Characterization of dorsal root ganglia sensory neurons from human pluripotent stem cells and their application for developing therapies to treat Friedreich Ataxia
Document TypePhD thesis
Access StatusThis item is embargoed and will be available on 2021-08-29. This item is currently available to University of Melbourne staff and students only, login required.
© 2019 Serena Viventi
Sensory neurons of the dorsal root ganglia (DRG) are the primary responders to stimuli inducing feelings of touch, pain, temperature, vibration, pressure and muscle tension. They consist of multiple subpopulations based on their morphology, molecular and functional properties. Our understanding of DRG sensory neurons has been predominantly driven by rodent studies and using transformed cell lines, whereas less is known about human sensory DRG neurons simply because of limited availability of human tissue. Although these previous studies have been fundamental for our understanding of the sensory system, it is imperative to profile human DRG subpopulations as it is becoming evident that human sensory neurons do not share identical molecular and functional properties found in other species. Furthermore, there is a wide range of diseases and disorders that directly/indirectly cause sensory neuronal degeneration or dysfunctionality, such as Friedreich Ataxia (FRDA) disease. FRDA is an autosomal recessive disease characterized by degeneration of DRG proprioceptive sensory neurons, which is due to a low level of the mitochondrial protein Frataxin (FXN). Having an in vitro source of human DRG sensory neurons, such as from human pluripotent stem cells (hPSC), is paramount for studying their development, unique neuronal properties and for accelerating regenerative therapies to treat sensory neuropathies, including FRDA. To this end, in this thesis, we generated DRG sensory neurons both from hESC and induced pluripotent stem cells (iPSC) from FRDA patients, characterizing DRG sensory neurons subtypes. Our results show that our protocol gives rise to heterogenous subpopulations of sensory neurons, that include nociceptors, mechanoreceptors and proprioceptors, as indicated by immunostainings and Q-PCR analyses. We also observed that the generation of the subtypes is a dynamic process, with expression of different markers arising at different time points in cultures during differentiation. In summary, these data provide an in vitro platform to discover the unique gene expression profile of sensory neuronal cell types that may exist within the human DRG and offer also the possibility to use this platform to model sensory neurons-related diseases in vitro. Another aim of this thesis was to interrogate the ability of hPSC-derived sensory neurons to survive, differentiate and integrate in vivo. Transplantations of hPSC-derived sensory neural progenitors, both from hPSCs and FRDA iPSCs, were performed in the DRG of adult rats and tissue analyses were performed at 2-8 weeks post-transplantation. Our results showed survival of transplanted donor cells, within and surrounding the DRG and, most importantly, donor cells expressed markers of DRG sensory neurons and glia, demonstrating their capacity to differentiate to sensory neuronal and glial lineages in vivo. These novel studies start to address the possibility of developing cell replacement therapies for treating neurodegeneration occurring within the peripheral sensory nervous system, particularly in FRDA. Lastly, we explored the therapeutic application of nanoparticles to deliver Frataxin-expression plasmid into hPSC and FRDA iPSC-derived sensory neurons. We tested several nanoparticle types that varied in their composition properties, sizes and charge to identify the most effective nanoparticles that are capable of being taken up by sensory neurons and deliver plasmid. Our preliminary results were promising for showing potential therapeutic use of nanoparticles as delivery system. In conclusion, our data provide new insights for using hPSC as a model to study human DRG development, phenotypic and functional properties of human sensory neuronal subtypes and for evaluating advanced alternative therapies to treat DRG sensory-related disorders, particularly FRDA.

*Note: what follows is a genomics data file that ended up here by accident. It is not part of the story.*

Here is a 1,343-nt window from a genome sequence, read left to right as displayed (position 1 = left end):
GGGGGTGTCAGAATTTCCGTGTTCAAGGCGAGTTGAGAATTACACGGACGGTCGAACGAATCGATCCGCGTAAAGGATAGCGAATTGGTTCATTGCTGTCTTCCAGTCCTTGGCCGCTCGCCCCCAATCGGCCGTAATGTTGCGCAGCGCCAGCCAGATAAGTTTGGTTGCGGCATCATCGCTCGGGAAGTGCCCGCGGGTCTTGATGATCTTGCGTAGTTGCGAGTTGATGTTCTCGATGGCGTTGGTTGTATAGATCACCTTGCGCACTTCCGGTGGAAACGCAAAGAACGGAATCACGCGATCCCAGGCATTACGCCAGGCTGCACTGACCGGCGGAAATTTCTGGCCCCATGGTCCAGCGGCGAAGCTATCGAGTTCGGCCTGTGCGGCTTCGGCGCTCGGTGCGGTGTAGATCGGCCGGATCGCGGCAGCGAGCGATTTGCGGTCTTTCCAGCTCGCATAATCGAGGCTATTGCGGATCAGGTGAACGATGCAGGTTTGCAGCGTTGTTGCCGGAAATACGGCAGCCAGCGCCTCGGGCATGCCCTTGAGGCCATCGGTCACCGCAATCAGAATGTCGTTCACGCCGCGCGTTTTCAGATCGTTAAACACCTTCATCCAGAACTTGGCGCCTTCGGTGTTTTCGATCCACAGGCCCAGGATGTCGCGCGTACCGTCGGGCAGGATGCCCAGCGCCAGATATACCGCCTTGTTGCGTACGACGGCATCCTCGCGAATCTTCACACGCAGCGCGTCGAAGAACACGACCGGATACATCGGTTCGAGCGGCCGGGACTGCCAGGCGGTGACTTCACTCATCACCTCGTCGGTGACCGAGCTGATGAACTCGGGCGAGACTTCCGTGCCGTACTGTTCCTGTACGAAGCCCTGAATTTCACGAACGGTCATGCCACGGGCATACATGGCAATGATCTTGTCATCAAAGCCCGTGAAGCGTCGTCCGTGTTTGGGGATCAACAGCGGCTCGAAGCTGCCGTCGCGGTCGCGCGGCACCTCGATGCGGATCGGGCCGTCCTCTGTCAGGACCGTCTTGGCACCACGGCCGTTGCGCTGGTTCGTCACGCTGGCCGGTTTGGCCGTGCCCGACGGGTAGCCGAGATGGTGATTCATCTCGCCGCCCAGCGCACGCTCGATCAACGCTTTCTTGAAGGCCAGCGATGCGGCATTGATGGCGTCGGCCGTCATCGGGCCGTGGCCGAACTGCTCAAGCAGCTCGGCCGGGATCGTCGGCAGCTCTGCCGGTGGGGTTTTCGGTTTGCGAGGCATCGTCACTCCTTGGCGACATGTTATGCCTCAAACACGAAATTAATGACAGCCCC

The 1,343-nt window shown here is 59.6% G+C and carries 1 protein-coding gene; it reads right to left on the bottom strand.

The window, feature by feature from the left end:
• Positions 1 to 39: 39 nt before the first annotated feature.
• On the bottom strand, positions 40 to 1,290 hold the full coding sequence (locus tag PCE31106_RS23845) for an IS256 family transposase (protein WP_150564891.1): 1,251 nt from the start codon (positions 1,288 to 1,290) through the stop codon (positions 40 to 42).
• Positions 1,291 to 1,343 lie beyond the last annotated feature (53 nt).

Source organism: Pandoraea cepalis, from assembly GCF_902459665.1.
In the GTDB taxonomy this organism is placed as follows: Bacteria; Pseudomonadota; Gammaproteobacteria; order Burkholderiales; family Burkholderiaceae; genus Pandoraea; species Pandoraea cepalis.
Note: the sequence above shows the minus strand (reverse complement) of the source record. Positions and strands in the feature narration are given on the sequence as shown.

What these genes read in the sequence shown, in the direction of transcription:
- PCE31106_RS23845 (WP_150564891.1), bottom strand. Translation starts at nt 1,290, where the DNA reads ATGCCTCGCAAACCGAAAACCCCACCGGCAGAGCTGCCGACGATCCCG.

Keywordssensory neurons; human embryonic stem cells; induced pluripotent stem cells; Friedreich Ataxia; Dorsal Root Ganglia; stem cell therapy; gene-delivery; nanoparticles
- Click on "Export Reference in RIS Format" and choose "open with... Endnote".
- Click on "Export Reference in RIS Format". Login to Refworks, go to References => Import References